Can you register a shutdown function? The shutdown function is called even when a timeout occurs. With it you can print or save the what you want to a log file. I'm not sure if there is a better way to get the backtrace in laravel, but that's how I'd probably do in pure php (calling debug_backtrace).


function timedOut() {
    //save to a log file instead of printing




  • Was not aware of this, will definitely give it a go. Thanks!
    – Giedrius
    Aug 19, 2018 at 15:49

I am not used to Laravel but I have had this issue where I solved it by using PHP's register_shutdown_function.

I have found it to be very useful in tracking errors which occur randomly. This is how I do this in my code. You could put this somewhere in a common file that would execute on every page, index.php would be a good option for you as all Laravel routes go through it (my assumption).

register_shutdown_function( "check_for_fatal" );

function check_for_fatal(){
    $time = time(); //time when this error occurred

    $error = error_get_last();
    if (in_array($error["type"], [E_ERROR, E_CORE_ERROR, E_RECOVERABLE_ERROR])){
        $email_body = [];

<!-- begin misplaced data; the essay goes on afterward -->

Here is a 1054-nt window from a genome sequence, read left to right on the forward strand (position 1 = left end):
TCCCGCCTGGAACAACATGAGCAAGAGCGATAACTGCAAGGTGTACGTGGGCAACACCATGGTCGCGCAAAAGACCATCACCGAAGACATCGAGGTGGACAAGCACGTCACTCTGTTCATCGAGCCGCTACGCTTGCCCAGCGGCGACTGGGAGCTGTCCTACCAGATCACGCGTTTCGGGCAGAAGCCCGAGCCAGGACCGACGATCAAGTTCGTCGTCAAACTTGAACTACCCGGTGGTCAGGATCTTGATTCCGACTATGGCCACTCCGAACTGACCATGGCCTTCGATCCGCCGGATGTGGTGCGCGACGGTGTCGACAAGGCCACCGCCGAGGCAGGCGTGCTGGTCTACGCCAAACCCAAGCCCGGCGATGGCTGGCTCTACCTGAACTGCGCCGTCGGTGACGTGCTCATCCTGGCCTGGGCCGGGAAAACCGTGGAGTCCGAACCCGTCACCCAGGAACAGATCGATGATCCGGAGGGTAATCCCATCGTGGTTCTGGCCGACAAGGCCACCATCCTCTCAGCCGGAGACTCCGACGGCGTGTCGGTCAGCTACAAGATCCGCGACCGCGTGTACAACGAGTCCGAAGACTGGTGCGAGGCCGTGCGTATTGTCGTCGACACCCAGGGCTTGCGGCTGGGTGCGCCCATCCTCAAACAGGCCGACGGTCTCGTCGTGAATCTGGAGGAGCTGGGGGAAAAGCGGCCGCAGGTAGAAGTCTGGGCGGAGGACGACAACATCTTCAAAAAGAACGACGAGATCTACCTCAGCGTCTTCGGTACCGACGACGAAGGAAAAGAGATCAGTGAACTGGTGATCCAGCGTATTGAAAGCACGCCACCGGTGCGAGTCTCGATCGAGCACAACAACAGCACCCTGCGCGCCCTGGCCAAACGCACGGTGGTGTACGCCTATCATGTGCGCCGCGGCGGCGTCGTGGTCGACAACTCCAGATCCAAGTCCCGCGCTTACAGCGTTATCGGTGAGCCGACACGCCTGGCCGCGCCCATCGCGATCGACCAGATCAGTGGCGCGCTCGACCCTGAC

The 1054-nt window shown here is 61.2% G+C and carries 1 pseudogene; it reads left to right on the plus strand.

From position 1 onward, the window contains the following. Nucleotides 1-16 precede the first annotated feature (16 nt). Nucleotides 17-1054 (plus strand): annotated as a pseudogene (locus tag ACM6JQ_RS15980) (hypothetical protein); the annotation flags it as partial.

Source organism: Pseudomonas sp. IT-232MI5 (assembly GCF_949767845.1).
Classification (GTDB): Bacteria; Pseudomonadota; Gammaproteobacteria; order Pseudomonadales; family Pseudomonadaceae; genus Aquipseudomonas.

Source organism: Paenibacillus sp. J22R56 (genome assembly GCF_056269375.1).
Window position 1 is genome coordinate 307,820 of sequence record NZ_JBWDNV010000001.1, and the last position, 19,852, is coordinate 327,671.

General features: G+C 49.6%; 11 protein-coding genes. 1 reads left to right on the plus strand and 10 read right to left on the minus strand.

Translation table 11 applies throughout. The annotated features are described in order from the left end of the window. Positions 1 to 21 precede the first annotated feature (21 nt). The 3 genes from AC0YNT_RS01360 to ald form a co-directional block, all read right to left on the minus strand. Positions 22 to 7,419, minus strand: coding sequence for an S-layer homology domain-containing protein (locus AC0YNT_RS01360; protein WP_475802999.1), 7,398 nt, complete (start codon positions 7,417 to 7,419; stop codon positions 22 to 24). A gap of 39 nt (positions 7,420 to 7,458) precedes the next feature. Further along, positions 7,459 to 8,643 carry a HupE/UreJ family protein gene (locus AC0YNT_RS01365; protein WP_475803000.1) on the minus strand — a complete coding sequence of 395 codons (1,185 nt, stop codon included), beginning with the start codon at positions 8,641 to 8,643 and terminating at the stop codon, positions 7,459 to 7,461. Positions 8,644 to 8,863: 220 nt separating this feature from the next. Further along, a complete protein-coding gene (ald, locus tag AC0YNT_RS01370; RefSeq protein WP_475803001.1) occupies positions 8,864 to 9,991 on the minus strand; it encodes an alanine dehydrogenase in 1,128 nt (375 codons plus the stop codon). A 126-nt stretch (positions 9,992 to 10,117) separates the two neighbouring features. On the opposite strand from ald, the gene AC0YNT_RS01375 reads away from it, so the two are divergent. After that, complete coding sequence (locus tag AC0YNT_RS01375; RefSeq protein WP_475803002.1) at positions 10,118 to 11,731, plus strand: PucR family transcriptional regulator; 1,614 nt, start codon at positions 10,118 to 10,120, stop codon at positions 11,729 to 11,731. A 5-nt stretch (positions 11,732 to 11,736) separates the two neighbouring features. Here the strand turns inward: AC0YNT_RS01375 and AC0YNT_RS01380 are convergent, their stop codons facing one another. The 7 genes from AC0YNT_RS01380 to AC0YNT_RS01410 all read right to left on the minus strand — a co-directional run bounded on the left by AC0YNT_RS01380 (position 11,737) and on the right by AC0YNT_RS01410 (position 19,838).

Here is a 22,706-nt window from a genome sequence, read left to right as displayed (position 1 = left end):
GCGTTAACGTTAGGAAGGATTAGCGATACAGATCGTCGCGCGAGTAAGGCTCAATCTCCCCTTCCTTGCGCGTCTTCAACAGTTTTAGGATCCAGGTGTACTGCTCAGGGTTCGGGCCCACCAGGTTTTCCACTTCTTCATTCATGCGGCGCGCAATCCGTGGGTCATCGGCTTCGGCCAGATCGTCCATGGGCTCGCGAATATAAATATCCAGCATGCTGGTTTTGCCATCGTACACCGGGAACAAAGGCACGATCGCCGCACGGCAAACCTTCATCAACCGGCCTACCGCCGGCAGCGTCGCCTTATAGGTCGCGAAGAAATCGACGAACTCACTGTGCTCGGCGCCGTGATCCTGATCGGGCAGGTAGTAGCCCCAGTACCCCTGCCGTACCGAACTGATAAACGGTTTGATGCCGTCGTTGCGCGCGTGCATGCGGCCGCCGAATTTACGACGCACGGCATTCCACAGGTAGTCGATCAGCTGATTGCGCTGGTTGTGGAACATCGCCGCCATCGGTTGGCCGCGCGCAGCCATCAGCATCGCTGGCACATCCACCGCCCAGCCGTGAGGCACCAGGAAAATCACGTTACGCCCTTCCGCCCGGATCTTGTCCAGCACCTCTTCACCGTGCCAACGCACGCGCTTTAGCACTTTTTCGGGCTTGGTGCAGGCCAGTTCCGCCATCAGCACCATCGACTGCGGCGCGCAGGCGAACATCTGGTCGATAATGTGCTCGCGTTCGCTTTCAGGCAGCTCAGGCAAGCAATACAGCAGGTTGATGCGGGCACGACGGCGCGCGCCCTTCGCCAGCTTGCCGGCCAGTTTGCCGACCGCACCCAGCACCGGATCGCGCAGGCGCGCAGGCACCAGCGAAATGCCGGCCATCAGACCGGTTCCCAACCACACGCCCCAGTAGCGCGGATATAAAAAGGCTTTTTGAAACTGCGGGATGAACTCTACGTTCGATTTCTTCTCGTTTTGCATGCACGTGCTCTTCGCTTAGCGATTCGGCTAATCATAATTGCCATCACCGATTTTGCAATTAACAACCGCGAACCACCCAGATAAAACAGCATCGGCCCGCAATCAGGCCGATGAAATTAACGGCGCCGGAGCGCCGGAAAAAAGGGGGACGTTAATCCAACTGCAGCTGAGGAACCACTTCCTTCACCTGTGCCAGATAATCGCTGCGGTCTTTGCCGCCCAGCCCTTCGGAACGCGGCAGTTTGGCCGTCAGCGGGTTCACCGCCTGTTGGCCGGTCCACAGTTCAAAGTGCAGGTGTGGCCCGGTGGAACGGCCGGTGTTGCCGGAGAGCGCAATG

$email_body[] = 'Date: ' . date('m-d-Y H:i:s', $time);
        $email_body[] = ob_get_clean();
        //include any other data as needed
        //$body[] = "add data as appropriate";

        //You can email it to yourself, but if there are lots of errors you will be bombarded with emails
        mail('your_email_address@example.com', 'Subject', implode("\r\n", $email_body));
       //or you can save this to some log file

It looks like PHP is waiting for some resource, eg. file access, database, mail server (I think file).

  • Did you try using your app on many tabs with one session?
  • Did you try login to same account from many machines?
  • Maybe some part of script is opening file and not closing it?
  • Did you track user actions from opening site to get this error?
  • Check your production database - maybe have very small limit of connections?


I see that you are using dannyvankooten/vat.php library which makes some requests to external services. This can be a source of your problems. This library is making requests using curl. Author is setting CURLOPT_CONNECTTIMEOUT but CURLOPT_TIMEOUT is not set and your script sometimes can wait longer than it is limited by max_execution_time setting.